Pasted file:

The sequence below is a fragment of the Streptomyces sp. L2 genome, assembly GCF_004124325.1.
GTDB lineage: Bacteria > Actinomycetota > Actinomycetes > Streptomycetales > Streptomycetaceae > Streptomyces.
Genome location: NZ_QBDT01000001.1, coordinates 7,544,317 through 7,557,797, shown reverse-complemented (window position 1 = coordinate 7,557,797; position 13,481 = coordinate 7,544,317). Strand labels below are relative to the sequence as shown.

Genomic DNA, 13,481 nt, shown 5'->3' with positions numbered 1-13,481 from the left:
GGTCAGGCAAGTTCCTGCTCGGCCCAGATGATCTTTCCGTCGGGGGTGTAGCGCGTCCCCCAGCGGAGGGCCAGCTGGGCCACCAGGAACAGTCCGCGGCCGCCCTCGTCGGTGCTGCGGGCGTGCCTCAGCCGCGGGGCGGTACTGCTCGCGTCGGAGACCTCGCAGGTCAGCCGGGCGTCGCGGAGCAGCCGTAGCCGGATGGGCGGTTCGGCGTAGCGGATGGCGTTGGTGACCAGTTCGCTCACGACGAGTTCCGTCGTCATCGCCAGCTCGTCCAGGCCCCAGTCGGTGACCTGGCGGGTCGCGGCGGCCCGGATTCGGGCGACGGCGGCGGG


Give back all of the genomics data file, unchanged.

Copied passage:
The sequence below is a fragment of the Streptomyces sp. L2 genome, assembly GCF_004124325.1.
GTDB lineage: Bacteria > Actinomycetota > Actinomycetes > Streptomycetales > Streptomycetaceae > Streptomyces.
Genome location: NZ_QBDT01000001.1, coordinates 7,544,317 through 7,557,797, shown reverse-complemented (window position 1 = coordinate 7,557,797; position 13,481 = coordinate 7,544,317). Strand labels below are relative to the sequence as shown.

Genomic DNA, 13,481 nt, shown 5'->3' with positions numbered 1-13,481 from the left:
GGTCAGGCAAGTTCCTGCTCGGCCCAGATGATCTTTCCGTCGGGGGTGTAGCGCGTCCCCCAGCGGAGGGCCAGCTGGGCCACCAGGAACAGTCCGCGGCCGCCCTCGTCGGTGCTGCGGGCGTGCCTCAGCCGCGGGGCGGTACTGCTCGCGTCGGAGACCTCGCAGGTCAGCCGGGCGTCGCGGAGCAGCCGTAGCCGGATGGGCGGTTCGGCGTAGCGGATGGCGTTGGTGACCAGTTCGCTCACGACGAGTTCCGTCGTCATCGCCAGCTCGTCCAGGCCCCAGTCGGTGACCTGGCGGGTCGCGGCGGCCCGGATTCGGGCGACGGCGGCGGG